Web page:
In the end, however, Roosevelt finally sent over to Congress a legislation that would increase the number of justices from nine to a figure that could range as far as 15. For each justice who stayed past the age of 70, a new one would be added. The pretext was the argument that the justices were too overloaded with cases.
But the 1937 America was a different America from last week’s when a flawed candidate was almost literally forced on the Supreme Court. Although the Democratic Party, the president’s party in 1937, had an overwhelming control of the Congress and, indeed, more than two-thirds majority in the Senate, Roosevelt’s move, despite his popularity, backfired. It was considered a bombshell and many were convinced that Roosevelt had indeed finally overreached. His enemies jumped in. His friends were chagrined. Walter Lippmann, the great columnist of the time regretted that “Mr. Roosevelt’s quarrel with the Supreme Court has no real relations with his power to avert another (stock market) crash.”
The confirmation of the appointment of Judge Brett Kavanaugh last week demonstrated an unmistakable change in US values, principles and processes. It was unfathomable how the Republican members of the judiciary committee could believe the accused and the accuser at the same time. It was impossible to understand how a job interview could be resolved in favour of an applicant accused of sexual offences by three different women, two of whom were not only credible but who were also eager to testify. If Prof. Blasey Ford showed absolute credibility, how could Judge Kavanaugh then be believed?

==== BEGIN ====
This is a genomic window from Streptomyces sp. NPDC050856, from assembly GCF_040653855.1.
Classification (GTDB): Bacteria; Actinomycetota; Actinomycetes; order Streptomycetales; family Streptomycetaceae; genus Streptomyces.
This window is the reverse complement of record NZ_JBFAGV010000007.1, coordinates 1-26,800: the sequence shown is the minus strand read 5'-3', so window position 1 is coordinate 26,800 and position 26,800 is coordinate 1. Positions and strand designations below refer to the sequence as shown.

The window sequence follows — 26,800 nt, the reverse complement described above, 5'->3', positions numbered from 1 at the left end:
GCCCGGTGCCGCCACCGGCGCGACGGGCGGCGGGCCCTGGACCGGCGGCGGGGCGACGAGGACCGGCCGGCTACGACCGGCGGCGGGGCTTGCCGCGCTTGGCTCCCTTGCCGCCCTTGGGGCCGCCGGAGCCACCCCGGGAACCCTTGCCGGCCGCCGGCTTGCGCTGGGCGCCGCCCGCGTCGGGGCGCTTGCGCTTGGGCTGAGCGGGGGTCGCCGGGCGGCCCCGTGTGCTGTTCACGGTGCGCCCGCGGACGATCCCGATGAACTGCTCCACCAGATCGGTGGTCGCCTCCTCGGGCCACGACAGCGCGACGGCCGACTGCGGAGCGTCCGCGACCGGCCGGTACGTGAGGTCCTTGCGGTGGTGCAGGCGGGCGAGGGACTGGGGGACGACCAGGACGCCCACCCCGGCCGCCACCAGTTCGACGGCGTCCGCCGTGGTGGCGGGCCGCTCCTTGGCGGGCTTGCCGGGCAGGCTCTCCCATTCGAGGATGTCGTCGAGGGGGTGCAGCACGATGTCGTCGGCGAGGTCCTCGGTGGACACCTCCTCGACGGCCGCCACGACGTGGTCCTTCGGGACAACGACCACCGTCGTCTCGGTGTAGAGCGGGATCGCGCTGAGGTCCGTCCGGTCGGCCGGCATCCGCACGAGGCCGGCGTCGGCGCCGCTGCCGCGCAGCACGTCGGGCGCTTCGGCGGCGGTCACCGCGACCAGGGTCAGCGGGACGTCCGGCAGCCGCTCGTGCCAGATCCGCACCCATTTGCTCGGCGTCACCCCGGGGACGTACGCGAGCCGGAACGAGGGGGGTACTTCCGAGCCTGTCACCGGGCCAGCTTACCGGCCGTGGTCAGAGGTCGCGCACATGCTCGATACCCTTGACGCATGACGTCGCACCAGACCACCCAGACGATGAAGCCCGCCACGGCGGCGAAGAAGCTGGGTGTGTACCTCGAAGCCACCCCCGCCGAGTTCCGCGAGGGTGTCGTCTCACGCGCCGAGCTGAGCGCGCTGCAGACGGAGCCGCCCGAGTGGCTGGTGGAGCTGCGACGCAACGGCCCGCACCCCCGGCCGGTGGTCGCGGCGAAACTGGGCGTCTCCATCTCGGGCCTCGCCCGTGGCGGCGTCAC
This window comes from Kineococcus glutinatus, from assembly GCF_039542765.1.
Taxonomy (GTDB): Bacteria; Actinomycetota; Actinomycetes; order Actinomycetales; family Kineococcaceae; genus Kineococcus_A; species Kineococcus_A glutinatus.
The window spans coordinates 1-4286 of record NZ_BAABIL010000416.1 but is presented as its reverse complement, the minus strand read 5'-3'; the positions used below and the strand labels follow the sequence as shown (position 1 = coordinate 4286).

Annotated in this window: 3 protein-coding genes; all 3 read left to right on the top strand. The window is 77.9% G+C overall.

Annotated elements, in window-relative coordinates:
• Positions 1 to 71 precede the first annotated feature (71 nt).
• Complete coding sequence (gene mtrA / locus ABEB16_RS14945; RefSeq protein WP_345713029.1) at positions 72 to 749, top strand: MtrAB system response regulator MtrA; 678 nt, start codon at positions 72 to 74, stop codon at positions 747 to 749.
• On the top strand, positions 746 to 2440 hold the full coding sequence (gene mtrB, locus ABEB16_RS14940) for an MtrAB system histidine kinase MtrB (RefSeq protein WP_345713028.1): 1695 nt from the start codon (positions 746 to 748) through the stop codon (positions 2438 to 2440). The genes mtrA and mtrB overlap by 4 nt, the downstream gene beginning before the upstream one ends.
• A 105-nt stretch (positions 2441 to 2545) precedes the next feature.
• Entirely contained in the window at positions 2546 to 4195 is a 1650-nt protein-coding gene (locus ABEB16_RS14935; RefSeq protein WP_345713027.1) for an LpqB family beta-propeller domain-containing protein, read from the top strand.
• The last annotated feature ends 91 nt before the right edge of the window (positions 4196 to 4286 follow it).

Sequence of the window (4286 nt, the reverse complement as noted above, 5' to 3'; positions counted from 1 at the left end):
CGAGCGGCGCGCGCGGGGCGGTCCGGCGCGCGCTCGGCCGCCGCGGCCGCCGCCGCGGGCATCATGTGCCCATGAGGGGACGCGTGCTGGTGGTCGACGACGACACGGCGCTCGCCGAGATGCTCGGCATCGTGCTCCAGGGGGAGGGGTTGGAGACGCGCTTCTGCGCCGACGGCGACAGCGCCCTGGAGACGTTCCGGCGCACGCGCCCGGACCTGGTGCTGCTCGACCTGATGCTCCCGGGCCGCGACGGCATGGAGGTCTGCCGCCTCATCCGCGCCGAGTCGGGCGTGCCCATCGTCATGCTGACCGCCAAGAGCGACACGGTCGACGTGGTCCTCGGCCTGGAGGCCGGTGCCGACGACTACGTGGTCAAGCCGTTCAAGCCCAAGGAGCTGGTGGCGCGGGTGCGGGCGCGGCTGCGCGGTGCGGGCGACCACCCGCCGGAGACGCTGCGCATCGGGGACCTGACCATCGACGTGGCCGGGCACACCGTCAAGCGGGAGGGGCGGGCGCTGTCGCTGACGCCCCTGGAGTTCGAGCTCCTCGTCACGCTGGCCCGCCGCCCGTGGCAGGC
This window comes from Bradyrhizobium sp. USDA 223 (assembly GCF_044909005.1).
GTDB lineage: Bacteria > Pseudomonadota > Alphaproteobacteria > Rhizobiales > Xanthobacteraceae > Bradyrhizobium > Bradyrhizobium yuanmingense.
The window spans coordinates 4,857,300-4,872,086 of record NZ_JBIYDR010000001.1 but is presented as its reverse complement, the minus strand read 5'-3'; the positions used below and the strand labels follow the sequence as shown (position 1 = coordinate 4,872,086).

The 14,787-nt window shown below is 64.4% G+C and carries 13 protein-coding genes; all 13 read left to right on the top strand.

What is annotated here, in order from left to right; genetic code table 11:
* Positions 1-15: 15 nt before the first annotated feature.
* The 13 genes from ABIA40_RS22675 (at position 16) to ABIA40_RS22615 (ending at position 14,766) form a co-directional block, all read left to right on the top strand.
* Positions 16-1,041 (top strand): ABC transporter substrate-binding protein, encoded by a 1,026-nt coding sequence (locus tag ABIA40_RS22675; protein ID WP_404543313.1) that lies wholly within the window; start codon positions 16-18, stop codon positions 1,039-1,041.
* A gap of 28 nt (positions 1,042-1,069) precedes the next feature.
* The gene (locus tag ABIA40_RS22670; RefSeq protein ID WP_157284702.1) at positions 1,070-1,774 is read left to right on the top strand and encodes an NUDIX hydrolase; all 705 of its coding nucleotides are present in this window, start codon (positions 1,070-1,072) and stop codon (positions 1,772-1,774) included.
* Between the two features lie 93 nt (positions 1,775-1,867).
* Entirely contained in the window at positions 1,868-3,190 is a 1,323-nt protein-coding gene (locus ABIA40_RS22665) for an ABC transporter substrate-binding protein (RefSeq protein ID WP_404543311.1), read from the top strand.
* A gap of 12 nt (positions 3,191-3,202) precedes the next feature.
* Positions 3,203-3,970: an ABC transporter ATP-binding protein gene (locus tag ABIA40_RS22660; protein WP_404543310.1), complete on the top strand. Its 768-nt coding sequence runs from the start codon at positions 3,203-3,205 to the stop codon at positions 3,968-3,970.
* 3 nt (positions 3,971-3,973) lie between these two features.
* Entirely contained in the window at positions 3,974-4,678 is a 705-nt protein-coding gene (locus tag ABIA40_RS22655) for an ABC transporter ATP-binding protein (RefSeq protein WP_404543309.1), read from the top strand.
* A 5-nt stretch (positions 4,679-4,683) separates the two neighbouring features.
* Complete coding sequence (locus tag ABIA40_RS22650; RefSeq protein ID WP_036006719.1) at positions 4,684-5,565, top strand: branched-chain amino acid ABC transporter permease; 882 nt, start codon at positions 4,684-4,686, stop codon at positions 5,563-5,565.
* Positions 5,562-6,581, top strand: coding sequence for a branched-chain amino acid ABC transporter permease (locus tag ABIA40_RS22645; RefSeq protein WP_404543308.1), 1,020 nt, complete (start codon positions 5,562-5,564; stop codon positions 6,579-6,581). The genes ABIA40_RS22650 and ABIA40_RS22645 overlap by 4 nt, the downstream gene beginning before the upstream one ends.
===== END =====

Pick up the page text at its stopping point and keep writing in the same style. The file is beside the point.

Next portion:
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The failure of the FBI to pursue the leads offered by the assaulted women to arrive at the truth was akin to US Supreme Court order to stop the recount of votes in Florida in Bush v. Gore in 2000, which led to an obvious miscarriage of justice, a travesty from which the Court has not recovered. Unlike the Democrats of 1937 who disowned their President’s radical proposals, the Republicans played Pilate with Prof. Ford last week.
Given Kavanaugh’s declarations that the Democrats have sown and would reap the whirlwind, it is impossible for a Democrat or a Clinton supporter or any liberal, for that matter, to expect justice in any case tried by Kavanaugh. He has thus devalued the Supreme Court.
The early signs of the decline of America did not begin with Kavanaugh’s confirmation. It became incontrovertible with the election of President Donald Trump. It was bound to happen. No empire lasts forever. The vital ramparts, such as the respect for the truth, are being chipped away. That’s what happened to Rome 200 years before it finally caved.